For Adult Patients
We offer the following programs and services to our patients and their families:
Concrete services including information about :
- Travel and local information
- Transportation services
- Financial assistance programs
- Home healthcare and hospice referrals
- Respite care and rehabilitation facilities
- One-on-one counseling
- Family counseling
- Support groups
- Grief, loss, bereavement counseling
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Patients who have brain tumors may experience problems with memory, attention and concentration, or other cognitive functions. These problems may be due to the tumor itself or due to the side effects of the treatments for the tumor. The best way to know for sure if these difficulties are significant is to undergo a neuropsychological evaluation. The results of the evaluation not only show if there are deficits, but in which cognitive areas they are present and to what degree.
What is a neuropsychological evaluation?
A neuropsychological evaluation is a comprehensive assessment of neurocognitive functioning across multiple domains (memory, attention, higher level processing, mood, etc.). The resulting report outlines deficits and strengths and offers recommendations for future treatment, use of compensatory strategies, and follow-up testing.
What are the benefits of neuropsychological evaluation?
Neuropsychological results can help your neuro-oncologist and radiation oncologist decide which treatments might be most appropriate for you. While treating the disease is the primary focus, your medical team will want to choose treatments that reduce the risk of causing you cognitive problems. Having a neuropsychological evaluation early in your diagnosis and treatment can provide information about your baseline functioning (before treatment). These results can be very helpful in monitoring potential recovery and/or decline related to the tumor and/or treatments. Many cognitive problems caused by the tumor or treatments may improve with the use of particular medications or cognitive rehabilitation. The best way to know if a treatment is helping with cognitive difficulties is to measure the improvement with neuropsychological testing.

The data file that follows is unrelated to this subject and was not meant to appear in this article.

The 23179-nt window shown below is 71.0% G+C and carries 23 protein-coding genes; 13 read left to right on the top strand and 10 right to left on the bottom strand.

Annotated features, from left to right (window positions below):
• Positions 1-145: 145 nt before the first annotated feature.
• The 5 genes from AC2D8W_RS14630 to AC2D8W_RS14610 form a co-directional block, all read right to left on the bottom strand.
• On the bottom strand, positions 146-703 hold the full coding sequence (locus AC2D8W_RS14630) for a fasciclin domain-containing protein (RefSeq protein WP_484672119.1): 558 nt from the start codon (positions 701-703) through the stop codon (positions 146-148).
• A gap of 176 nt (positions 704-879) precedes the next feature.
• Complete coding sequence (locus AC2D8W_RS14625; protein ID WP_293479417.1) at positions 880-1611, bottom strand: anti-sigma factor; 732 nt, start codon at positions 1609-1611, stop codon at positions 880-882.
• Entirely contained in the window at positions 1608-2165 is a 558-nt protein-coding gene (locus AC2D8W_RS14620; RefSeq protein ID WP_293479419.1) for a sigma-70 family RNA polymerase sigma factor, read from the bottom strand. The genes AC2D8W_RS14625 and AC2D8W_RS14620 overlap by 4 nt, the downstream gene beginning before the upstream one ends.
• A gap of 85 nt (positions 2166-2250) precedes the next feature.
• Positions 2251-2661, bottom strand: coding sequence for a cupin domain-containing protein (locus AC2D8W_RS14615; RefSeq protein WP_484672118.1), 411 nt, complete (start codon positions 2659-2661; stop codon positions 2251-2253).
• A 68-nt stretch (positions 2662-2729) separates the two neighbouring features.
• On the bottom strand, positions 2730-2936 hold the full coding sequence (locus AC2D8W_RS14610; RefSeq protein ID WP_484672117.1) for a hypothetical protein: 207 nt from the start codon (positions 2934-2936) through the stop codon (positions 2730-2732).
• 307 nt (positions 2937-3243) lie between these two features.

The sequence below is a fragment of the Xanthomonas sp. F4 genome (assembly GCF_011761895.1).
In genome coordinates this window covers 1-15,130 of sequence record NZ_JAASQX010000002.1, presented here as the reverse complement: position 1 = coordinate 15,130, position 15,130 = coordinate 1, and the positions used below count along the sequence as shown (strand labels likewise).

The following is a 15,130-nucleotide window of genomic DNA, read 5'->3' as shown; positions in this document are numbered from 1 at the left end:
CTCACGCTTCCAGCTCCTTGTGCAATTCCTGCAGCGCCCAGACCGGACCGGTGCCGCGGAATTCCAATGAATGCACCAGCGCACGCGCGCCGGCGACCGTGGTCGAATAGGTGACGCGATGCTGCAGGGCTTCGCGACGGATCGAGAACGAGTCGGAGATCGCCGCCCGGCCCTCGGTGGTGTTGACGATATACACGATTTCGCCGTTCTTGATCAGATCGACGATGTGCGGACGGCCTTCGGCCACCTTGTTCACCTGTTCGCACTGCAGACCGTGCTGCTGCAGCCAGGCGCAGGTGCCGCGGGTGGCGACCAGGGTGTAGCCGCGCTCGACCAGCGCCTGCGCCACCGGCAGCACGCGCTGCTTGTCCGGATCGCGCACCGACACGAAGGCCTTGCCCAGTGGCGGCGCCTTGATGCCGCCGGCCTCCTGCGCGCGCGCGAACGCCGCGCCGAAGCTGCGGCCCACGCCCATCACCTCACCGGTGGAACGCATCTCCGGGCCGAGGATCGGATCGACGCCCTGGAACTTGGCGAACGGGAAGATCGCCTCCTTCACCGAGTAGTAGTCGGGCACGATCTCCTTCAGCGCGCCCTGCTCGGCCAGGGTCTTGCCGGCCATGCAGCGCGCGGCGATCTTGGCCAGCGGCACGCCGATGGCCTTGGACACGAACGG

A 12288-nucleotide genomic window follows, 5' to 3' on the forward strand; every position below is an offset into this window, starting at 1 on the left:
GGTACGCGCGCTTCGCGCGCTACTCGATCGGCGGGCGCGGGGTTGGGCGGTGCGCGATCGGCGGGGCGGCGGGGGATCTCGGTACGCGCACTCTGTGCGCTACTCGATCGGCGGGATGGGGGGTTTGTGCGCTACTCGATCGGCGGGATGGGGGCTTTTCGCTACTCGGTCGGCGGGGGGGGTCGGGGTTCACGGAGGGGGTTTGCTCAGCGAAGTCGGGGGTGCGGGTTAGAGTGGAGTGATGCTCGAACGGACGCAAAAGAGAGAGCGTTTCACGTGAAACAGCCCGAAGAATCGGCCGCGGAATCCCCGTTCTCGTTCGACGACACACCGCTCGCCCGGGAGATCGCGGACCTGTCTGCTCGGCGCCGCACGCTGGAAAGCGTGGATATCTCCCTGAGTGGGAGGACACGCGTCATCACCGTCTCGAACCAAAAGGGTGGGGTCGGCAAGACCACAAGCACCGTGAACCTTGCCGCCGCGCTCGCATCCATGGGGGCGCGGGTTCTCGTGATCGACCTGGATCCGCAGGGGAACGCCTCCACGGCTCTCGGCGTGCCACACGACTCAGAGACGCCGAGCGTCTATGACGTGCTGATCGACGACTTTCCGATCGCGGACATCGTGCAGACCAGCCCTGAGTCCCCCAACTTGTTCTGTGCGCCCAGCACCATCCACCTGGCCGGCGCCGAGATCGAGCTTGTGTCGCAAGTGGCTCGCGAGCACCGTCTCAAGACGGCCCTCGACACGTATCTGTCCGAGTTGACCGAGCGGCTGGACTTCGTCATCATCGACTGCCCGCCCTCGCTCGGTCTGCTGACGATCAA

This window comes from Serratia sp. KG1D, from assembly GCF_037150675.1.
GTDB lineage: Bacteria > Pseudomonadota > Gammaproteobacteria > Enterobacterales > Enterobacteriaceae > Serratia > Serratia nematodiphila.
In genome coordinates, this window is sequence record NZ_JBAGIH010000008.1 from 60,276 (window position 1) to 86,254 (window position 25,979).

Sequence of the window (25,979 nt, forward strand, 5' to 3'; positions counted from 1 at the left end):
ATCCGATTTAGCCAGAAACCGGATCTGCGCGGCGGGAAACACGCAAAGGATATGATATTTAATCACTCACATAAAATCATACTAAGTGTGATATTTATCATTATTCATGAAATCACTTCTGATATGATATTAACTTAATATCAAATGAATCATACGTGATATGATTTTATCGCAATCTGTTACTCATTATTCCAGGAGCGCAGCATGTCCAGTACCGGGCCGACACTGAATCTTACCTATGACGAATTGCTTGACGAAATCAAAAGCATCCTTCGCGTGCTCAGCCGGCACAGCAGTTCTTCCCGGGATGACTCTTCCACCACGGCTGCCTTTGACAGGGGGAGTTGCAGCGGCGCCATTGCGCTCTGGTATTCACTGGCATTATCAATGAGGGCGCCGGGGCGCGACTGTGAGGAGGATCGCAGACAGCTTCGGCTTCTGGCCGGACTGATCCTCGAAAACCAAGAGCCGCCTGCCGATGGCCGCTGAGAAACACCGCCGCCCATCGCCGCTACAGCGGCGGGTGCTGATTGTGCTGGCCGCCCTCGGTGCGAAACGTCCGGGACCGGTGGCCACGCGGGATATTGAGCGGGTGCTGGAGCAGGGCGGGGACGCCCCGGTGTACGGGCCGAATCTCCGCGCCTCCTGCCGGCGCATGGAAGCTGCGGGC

Will my insurance cover the cost of a neuropsychological evaluation?
Most insurance companies cover the cost of neuropsychological evaluation. We will assist you in obtaining pre-authorization for this service.
How do I know if I should have a neuropsychological evaluation?
Healthcare providers at The Brain Tumor Center at Duke consider a neuropsychological evaluation to be part of the standard of care. You should discuss with your Brain Tumor Center healthcare provider whether or not a neuropsychologial evaluation might be helpful for you. If you are having problems with memory, concentration, or your mood, it is very important that you report these changes to your healthcare provider. You may also contact the Brain Tumor Center's Neuropsychologist, Dr. Renee Raynor, Ph.D.
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The diagnosis of a brain tumor impacts every member of the family, including children.
A child’s normal development and coping during times of illness can be disrupted by
- anxiety and stress related to disruption of normal routines
- separation from parents or primary caregivers
- confusion about the illness itself
- fear of the unknown